A couple accused of abusing their 11 adopted special-needs children by making them sleep in cages defended their actions but said they'd be willing to give up the enclosures to get the children back.

Michael and Sharen Gravelle said they would be more lenient and would send the home-schooled children, who have a host of health and behavioral problems, to public school.

"I will do whatever is necessary to get our children home," Michael Gravelle told The (Cleveland) Plain Dealer in Tuesday's editions.

A judge ruled Dec. 22 during a custody hearing that making the children sleep in wooden cages without pillows or mattresses constituted abuse. The judge also decided to keep the children, ages 1 to 15, in foster care.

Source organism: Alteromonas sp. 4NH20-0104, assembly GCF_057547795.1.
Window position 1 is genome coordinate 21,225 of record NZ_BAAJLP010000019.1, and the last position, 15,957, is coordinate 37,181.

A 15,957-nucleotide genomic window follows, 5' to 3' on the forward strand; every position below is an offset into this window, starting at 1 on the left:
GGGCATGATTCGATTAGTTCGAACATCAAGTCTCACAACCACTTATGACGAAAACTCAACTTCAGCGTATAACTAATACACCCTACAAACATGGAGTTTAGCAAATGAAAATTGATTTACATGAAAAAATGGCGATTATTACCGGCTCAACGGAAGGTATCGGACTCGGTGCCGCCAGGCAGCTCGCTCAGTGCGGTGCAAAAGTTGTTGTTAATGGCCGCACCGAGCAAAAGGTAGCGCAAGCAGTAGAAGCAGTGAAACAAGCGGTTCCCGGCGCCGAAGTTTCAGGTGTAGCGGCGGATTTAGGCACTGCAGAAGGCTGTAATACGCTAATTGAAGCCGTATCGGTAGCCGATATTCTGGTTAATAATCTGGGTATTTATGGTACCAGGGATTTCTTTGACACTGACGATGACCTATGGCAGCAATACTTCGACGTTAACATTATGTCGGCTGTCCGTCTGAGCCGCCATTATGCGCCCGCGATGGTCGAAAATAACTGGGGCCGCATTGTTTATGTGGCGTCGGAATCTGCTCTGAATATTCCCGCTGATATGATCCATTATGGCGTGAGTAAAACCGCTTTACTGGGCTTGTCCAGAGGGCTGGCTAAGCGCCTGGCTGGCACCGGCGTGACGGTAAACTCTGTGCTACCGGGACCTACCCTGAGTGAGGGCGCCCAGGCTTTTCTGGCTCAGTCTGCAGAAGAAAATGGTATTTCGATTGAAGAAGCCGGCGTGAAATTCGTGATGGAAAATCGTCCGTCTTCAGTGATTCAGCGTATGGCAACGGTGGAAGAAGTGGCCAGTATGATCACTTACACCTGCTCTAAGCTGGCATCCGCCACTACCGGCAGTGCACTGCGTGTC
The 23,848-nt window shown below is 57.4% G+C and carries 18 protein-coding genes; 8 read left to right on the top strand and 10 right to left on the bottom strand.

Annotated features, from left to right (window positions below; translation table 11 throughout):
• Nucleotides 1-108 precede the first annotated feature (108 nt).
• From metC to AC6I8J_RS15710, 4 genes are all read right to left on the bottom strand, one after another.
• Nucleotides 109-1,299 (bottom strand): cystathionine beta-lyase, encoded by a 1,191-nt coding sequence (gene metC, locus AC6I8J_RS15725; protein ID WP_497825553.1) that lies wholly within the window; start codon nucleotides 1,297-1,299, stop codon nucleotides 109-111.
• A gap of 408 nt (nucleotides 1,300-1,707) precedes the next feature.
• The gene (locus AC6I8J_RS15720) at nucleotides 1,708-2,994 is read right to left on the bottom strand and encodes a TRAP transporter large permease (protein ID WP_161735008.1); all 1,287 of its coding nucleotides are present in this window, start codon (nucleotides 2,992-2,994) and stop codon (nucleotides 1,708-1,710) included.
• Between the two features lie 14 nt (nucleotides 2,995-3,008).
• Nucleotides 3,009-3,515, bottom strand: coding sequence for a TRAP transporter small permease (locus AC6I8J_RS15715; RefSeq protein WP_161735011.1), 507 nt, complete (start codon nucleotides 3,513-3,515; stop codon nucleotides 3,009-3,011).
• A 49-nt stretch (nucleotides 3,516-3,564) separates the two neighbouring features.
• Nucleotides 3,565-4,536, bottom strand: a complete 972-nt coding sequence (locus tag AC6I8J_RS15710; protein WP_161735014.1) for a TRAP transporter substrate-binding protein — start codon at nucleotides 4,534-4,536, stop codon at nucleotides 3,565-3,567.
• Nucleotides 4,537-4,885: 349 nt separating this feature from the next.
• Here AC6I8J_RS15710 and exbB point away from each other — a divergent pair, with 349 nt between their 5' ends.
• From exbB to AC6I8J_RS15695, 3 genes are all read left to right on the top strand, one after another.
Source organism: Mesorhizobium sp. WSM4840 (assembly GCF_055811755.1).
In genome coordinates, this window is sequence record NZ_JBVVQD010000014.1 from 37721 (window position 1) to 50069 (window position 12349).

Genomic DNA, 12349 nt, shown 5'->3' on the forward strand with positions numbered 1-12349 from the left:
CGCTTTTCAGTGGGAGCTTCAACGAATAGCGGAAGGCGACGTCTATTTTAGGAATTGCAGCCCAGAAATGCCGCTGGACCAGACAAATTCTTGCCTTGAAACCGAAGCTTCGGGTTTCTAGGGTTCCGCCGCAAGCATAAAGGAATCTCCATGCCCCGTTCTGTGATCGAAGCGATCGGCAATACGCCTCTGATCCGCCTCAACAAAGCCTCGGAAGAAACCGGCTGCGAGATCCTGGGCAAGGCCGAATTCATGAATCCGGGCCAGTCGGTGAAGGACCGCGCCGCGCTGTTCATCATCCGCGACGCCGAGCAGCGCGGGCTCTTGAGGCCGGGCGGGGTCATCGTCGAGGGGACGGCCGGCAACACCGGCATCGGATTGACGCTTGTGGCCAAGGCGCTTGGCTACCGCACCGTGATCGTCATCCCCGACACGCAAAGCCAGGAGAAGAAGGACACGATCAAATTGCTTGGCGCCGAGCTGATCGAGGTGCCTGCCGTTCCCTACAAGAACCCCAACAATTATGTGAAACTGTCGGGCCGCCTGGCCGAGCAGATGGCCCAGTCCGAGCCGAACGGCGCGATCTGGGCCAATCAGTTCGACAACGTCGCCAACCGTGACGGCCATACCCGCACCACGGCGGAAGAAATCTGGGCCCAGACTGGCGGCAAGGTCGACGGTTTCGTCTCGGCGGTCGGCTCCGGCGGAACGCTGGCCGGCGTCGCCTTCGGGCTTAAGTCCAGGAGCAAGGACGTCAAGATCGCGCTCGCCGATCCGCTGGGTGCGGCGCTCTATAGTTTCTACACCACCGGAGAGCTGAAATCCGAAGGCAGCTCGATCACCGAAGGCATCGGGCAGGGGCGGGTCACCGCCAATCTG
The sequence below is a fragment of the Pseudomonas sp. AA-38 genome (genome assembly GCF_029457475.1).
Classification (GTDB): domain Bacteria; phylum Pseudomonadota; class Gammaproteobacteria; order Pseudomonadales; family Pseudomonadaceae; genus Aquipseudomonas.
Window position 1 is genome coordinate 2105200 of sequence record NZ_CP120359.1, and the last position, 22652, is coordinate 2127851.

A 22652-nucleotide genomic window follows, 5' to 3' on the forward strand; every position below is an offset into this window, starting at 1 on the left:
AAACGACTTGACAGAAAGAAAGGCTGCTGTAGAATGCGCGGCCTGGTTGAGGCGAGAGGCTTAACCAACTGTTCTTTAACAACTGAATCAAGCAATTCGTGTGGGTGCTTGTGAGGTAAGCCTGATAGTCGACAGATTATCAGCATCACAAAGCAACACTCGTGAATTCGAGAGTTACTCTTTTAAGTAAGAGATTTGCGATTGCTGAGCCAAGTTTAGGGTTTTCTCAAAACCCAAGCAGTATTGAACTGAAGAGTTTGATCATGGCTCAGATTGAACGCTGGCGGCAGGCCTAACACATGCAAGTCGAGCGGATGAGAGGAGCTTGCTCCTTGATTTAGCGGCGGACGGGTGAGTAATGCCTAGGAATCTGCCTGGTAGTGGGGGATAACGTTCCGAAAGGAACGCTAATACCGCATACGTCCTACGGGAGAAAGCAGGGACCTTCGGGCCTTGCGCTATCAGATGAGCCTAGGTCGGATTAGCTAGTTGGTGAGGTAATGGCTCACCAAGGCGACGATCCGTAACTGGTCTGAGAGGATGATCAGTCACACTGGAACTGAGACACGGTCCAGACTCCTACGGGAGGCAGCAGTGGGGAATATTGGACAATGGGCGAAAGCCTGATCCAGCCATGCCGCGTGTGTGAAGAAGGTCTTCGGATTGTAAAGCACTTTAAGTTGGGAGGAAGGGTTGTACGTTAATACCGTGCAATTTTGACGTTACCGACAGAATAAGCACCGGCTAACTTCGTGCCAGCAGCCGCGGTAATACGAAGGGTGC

The Gravelles defended their initial decision to make some of the children sleep in the cages. They said the enclosures were necessary to keep the children from harming themselves or one another.

"We did it for their safety," Michael Gravelle said. "Those were the final products of everything we did."

The children have problems such as fetal alcohol syndrome and a disorder that involves eating dirt.

The Gravelles have not been charged with a crime. Prosecutor Russ Leffler said he plans to go to a grand jury to pursue criminal charges this month.

The Gravelles could regain custody, with some restrictions, after a Jan. 18 hearing.

"I use my faith," the father said. "We have been knocked down, not destroyed."